CardSpace in .Net Framework 3.0 required that sites deploying CardSpace always have a SSL certificate. This meant that every site that wanted to use CardSpace was forced to deploy an https site.

Based on customer feedback, we have decided to relax this requirement for the next release of CardSpace (currently available in .NET Framework 3.5 Beta 2). We realize that there are some sites like blogs which would like to use CardSpace, but consider the SSL requirement to be a deployment blocker. Now, if you have a website that you want to add CardSpace support to, all you need to do is add the object tag to the page and you are done.

In addition to requiring .Net Framework 3.5 beta 2 or later, a new version of icardie.dll is required to use this new feature. This will ship with Vista SP1 and an upcoming update to IE7.

CardSpace does behave differently for http vs. https sites. When CardSpace is invoked from an http site, CardSpace will inform the user about the lack of an SSL connection and the security implication of this. (Also, note the new streamlined look of this window)


No SSL screenshot

In addition, managed card issuers can decide if the card they issued can be used on sites that do not support SSL. This can be done by adding the following element to the .crd file.

      <wsid:RequireStrongRecipientIdentity xmlns:wsid= ‘’> 

If this element is specified then the card can only be used on a site that has a SSL certificate. The card will not ‘light up’ when the user is on an http site. A point to be noted is that cards that were issued for last release of CardSpace will light up on http sites as they will lack this new element. In that case, the IP STS can make a decision on whether to release a token based on the identity of the recipient sent in the RST message. Another feature that was added for this release is the support for custom soap faults (next blog entry will have details on that feature) and that can be leveraged to provide the user with appropriate error information. Similarly, if a .crd file with this element is imported into the last release of CardSpace, it will be ignored.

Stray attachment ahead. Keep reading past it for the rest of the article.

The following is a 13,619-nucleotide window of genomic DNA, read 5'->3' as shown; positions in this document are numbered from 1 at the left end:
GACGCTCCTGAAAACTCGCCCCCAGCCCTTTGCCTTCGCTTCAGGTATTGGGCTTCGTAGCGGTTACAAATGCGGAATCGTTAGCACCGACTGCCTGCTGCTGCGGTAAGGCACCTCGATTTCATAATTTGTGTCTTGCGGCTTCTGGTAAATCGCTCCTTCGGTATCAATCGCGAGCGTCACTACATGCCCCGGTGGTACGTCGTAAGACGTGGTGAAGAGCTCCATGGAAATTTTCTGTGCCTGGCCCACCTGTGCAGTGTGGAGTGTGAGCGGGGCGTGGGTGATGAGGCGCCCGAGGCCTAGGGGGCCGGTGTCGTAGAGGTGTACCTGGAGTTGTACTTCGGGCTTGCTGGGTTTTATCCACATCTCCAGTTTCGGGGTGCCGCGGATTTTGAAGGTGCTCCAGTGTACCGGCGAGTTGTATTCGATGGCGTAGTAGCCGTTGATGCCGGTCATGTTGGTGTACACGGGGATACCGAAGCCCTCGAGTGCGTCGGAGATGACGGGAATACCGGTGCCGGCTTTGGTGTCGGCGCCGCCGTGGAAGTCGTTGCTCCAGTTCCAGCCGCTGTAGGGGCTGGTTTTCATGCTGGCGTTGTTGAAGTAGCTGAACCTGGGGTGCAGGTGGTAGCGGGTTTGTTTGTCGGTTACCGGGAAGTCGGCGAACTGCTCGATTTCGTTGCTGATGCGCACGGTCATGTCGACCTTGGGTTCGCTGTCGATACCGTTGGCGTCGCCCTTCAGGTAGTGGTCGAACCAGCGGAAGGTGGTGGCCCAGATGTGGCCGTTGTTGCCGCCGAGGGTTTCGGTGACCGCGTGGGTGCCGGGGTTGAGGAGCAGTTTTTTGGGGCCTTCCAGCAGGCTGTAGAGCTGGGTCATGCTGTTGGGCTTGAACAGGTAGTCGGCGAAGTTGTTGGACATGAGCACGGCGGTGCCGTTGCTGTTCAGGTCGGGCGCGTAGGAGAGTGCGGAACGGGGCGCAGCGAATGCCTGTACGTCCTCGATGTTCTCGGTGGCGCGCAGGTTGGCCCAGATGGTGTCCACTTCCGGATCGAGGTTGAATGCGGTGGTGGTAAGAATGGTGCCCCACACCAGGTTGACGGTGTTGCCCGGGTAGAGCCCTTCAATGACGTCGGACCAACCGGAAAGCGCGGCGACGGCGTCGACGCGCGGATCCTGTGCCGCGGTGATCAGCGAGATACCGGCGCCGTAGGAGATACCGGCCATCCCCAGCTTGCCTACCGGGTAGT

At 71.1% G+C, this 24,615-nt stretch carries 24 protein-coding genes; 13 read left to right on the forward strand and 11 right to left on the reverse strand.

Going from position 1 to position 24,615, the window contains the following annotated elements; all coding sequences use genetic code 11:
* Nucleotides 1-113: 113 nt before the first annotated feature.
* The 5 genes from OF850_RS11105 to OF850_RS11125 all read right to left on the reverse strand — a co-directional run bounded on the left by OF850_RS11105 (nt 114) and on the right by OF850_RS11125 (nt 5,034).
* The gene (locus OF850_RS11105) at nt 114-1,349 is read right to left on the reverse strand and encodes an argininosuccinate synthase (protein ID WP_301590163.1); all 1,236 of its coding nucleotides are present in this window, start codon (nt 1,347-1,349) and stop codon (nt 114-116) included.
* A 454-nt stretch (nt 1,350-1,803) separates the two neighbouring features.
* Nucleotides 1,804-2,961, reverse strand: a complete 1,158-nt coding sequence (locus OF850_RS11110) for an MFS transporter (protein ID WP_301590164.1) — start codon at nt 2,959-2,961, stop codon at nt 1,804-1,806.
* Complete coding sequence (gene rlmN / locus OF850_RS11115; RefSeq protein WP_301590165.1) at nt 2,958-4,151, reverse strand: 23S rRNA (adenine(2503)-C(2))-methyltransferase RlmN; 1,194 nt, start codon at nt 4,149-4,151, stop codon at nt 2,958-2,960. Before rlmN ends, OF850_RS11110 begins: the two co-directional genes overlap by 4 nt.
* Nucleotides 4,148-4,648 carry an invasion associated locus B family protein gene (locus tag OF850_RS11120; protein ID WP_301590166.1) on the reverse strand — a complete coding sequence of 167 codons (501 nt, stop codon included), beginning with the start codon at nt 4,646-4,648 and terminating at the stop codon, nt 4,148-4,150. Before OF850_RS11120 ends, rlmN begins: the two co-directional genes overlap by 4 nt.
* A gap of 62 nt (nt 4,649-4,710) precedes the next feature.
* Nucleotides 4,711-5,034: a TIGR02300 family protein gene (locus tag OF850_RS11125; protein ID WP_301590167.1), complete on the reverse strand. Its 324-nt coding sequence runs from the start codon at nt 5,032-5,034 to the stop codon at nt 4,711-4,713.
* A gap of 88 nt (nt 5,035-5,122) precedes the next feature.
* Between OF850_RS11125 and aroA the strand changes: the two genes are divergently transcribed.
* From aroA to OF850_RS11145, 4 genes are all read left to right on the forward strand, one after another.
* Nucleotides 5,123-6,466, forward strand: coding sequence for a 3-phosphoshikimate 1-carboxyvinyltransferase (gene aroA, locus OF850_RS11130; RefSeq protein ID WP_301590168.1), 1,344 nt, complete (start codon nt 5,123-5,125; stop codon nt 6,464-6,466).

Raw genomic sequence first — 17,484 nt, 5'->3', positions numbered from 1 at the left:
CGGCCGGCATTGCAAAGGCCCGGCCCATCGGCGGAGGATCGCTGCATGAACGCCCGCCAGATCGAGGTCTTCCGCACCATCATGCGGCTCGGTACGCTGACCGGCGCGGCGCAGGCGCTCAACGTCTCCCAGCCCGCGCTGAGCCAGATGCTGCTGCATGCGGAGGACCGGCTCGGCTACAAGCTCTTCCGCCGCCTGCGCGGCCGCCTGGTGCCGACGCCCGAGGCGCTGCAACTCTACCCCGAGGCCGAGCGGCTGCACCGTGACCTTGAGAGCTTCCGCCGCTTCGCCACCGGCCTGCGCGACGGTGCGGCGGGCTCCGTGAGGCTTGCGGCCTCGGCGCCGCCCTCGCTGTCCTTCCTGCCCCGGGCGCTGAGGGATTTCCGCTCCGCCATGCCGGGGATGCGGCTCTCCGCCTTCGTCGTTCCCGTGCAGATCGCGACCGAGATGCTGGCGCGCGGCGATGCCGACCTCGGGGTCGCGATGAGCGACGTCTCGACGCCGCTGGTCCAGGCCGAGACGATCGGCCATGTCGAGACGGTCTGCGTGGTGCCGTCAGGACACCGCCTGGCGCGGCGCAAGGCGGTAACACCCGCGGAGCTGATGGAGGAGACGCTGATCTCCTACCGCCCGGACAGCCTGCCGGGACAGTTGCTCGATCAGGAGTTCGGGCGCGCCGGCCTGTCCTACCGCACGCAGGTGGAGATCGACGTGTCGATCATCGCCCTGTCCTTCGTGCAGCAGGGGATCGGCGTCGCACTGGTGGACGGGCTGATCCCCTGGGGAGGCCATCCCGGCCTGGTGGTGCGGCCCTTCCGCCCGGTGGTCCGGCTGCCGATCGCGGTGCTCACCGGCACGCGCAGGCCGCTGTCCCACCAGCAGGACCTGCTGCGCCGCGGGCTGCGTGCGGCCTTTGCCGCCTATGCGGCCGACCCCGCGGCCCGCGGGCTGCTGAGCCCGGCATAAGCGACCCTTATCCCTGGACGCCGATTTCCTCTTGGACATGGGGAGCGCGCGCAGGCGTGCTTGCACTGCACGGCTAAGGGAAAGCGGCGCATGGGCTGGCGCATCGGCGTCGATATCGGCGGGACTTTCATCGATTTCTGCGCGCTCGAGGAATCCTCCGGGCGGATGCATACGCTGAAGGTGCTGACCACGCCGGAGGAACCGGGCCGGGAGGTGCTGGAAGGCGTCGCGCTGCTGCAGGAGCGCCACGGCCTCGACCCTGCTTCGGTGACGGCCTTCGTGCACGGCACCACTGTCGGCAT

Some other differences on an http site are:

1)    PPID value is different as no certificate is available. The method used to calculate the PPID is the same as described in the Identity Selector Interoperability Profile. The only difference lies in the calculation of the RP identifier. The RP Identifier is calculated as follows

a.    OrgIdString = fully qualified DNS host name or the IP address of the server specified in the URI of the site.

b.    Encode all the characters in OrgIdString into a sequence of bytes, call it OrgIdBytes, using Unicode encoding (UTF-16LE with no byte order mark).

c.    Hash OrgIdBytes using the SHA256 hash function, and use the resulting value as the RP identifier.

RP identifier = SHA256 (OrgIdBytes)

2)      For an auditing STS, only the URL of the site is sent to the IP STS as identity information for the relying party. As described in the Identity Selector Interoperability Profile ( Section 4.3.3), if no wsp:AppliesTo is specified in the relying party’s token policy and the IPSTS requires it, the following will be sent for a http site




<wsa:Address></wsa:Address> </wsa:EndpointReference>

</wsp:AppliesTo> ...


Though a certificate is not sent to the IP STS, the token returned by the STS can still be encrypted if the identity provider has a pre-existing relationship with the RP and has mutually agreed on the use of a known encryption key.

3)      Self issued tokens are not encrypted. Because the token is unencrypted, the only change most token processing libraries require is to skip the decryption step, the rest of the token remains unchanged.  The token processing sample at will be updated with this change.

4)      Though the self issued tokens are not encrypted they are still signed as described in Section 8 in Identity Selector Interoperability Profile

Let us know if you have questions or feedback.


Software Design Engineer - CardSpace Team